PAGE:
Hey Ladies and Gents,
How’s it going? Good I hope. The Entranced Publishing team had so much fun with their Friday Frenzy twitter pitch contests last week they’re back again doing it this Friday, with a Sexy Saturday special pitch party coming up in the near future (stay tuned!).
For those of you trying to work out how best to catch the editor or agent of your dreams’ attention, some of the top Entranced Publishing authors have been lovely enough to share their tips. Here they are, for your viewing pleasure:
I saw quite a few agents/editors admonish the ‘listing aspects of your MS’ technique during #pitmad. So, my top piece of advice would be to make sure there’s some sense of the story in your pitch. If you can, try and put your main characters and conflict in there. I know it’s really hard to cram your 50,000 word novel into 140 characters so I wanted to break it down and show you how I did it.
Here’s a pitch I prepared earlier:
YA: If ruthless bitch Mae is going to be prom queen she must kill the rumors about her & geek boy Andrew before voting begins #FridayFrenzy.
Here’s the thing, Mae might have a boyfriend who dumps her during this story. Perhaps the rumors about her and Andrew aren’t rumors at all. Maybe Mae spends 8 months choosing the perfect prom dress only to have it ruined by a rogue, prom-queen-wannabe…these are all great facets to the story, but the fact is you can’t cram them all into 140 characters. Instead tell the agent/editor why this story is happening in the first place. What kicks the tale of Mae and Andrew off. I’ve dropped in buzz words like ‘ruthless’ ‘bitch’ and ‘kill’ to let the agent/editor know that morals aren’t going to stand in the way of Mae getting what she wants. I call Andrew a ‘geek boy’ in the hopes of introducing my writing voice. By not saying what said rumors are or how they got started I hope I can spike an agent/editors interest. These were just a few things I did to hone my pitch.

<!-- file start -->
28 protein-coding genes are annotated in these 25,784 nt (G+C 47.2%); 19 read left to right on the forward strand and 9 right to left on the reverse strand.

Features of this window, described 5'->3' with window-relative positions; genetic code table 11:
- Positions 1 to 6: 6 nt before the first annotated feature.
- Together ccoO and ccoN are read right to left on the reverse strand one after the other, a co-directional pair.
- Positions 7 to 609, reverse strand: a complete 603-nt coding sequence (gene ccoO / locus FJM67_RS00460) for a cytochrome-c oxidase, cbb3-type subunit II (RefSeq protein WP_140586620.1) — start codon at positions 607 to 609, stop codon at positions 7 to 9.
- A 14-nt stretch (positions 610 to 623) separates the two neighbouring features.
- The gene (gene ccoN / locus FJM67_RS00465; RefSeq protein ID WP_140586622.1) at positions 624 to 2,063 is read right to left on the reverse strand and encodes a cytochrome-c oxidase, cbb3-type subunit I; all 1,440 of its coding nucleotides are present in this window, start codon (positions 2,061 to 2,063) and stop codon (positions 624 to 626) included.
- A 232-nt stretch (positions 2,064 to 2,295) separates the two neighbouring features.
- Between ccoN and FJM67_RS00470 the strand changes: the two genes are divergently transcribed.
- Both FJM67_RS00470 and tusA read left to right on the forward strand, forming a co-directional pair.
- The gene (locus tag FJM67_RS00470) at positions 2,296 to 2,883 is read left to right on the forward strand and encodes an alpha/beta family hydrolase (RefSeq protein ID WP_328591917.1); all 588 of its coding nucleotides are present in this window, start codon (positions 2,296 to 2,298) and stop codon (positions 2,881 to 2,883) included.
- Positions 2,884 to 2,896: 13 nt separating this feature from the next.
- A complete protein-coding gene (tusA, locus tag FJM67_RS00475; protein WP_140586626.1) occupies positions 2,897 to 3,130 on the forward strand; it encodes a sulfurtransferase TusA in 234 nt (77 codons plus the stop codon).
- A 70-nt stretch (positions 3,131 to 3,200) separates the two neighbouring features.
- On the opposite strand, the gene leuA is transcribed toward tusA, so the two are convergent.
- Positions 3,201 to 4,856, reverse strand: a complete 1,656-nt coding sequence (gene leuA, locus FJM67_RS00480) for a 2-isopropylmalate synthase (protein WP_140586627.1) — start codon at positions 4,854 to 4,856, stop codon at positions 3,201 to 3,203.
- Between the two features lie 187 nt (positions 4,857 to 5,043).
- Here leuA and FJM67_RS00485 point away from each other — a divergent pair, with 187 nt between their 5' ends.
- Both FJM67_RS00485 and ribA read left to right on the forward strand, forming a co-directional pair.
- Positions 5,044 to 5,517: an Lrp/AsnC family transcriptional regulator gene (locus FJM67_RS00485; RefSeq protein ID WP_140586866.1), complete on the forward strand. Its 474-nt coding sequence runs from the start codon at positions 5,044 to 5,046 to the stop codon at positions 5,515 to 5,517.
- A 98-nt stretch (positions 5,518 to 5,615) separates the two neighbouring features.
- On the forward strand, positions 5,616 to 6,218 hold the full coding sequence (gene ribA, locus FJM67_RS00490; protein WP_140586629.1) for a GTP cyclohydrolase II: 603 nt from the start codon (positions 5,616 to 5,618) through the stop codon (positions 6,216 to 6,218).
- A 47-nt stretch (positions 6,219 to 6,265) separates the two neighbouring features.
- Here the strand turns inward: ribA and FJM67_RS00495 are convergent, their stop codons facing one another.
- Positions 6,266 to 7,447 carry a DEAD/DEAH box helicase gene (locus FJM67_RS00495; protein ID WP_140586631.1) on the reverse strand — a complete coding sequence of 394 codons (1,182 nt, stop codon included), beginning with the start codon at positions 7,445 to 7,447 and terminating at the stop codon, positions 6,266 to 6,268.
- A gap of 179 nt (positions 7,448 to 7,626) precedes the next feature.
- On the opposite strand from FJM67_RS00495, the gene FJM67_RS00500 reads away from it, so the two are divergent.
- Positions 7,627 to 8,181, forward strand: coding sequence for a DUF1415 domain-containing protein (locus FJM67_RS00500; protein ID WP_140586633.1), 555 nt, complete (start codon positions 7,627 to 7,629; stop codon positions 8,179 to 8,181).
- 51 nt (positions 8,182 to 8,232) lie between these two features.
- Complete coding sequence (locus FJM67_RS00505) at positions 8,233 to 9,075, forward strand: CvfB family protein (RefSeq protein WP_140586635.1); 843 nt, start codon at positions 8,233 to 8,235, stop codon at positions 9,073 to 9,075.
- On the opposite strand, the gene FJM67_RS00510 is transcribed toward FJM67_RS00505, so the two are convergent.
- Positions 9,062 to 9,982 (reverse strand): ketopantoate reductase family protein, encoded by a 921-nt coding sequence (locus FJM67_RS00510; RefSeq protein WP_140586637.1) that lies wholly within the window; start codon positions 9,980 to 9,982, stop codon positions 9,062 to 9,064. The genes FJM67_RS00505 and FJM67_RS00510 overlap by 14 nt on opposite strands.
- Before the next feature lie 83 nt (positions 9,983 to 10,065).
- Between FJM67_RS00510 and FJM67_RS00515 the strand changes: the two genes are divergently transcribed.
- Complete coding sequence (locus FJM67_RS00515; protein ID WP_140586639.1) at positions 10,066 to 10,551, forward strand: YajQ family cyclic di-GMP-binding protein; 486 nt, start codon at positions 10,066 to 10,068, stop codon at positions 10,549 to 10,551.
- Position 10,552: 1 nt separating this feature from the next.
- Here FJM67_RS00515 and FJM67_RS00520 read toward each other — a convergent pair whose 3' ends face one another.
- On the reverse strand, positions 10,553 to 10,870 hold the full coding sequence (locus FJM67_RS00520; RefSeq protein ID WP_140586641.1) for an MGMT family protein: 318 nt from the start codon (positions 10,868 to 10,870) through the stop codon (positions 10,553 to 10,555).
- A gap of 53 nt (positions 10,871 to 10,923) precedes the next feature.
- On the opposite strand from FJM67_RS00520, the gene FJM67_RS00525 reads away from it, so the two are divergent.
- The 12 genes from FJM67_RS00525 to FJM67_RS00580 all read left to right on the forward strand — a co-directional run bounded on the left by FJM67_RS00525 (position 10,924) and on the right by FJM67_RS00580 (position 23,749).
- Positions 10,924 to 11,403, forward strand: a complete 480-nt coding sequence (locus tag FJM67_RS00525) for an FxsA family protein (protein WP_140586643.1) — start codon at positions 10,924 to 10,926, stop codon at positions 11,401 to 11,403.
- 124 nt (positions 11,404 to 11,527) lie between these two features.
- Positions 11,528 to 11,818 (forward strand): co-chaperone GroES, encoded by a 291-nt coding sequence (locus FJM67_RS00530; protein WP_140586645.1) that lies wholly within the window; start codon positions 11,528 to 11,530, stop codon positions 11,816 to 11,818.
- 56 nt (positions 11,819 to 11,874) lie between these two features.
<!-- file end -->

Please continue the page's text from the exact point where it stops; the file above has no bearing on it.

Oh, and make sure you have a couple of variations of your pitch. As some of you may already know, Twitter refuses to post two identical tweets.
1. K.I.S.S. — Keep It Simple & Short. The longer the pitch or query letter the more likely you are to lose the editor’s interest. Editors are busy people. Make your point and move on!
2. Don’t start or end with a question. — I know, it seems like a good idea to start by throwing a cleverly worded question out there to get the editor thinking, but what happens if they say “no” to your questions? Or if it’s something they simply don’t care about? They’ll probably stop reading your query and that’s not good news for you. On the flip side, ending a query with a question is like a cliffhanger. Don’t do it.
3. Who are you again? Don’t forget to tell them who you are, how to contact you, and where they can find you on the web. (I seriously did this on my very first query. I sent the email with absolutely NO contact information or social media links. Needless to say I never heard back from them. Oops!)
-Kara Leigh Miller.
The best tip I’ve picked up along the way is to hashtag the genre of your book. It saves valuable characters in your pitch (“#YA” takes up much less space than “16 year old Jane”). Plus, it makes it easier for an agent/publisher who’s looking for a specific genre to find your pitch. If I were an agent/publisher looking at hundreds of queries streaming down my Twitter feed (seriously, look up #PitMad sometime and see how many tweets appear in any five minute period!), and I knew I wanted new YA manuscripts, I’d be scouring for those hashtags. Make it easy for your future agent/publisher to find you and your fabulous novel!
If any of you guys have anything to add feel free to leave a comment…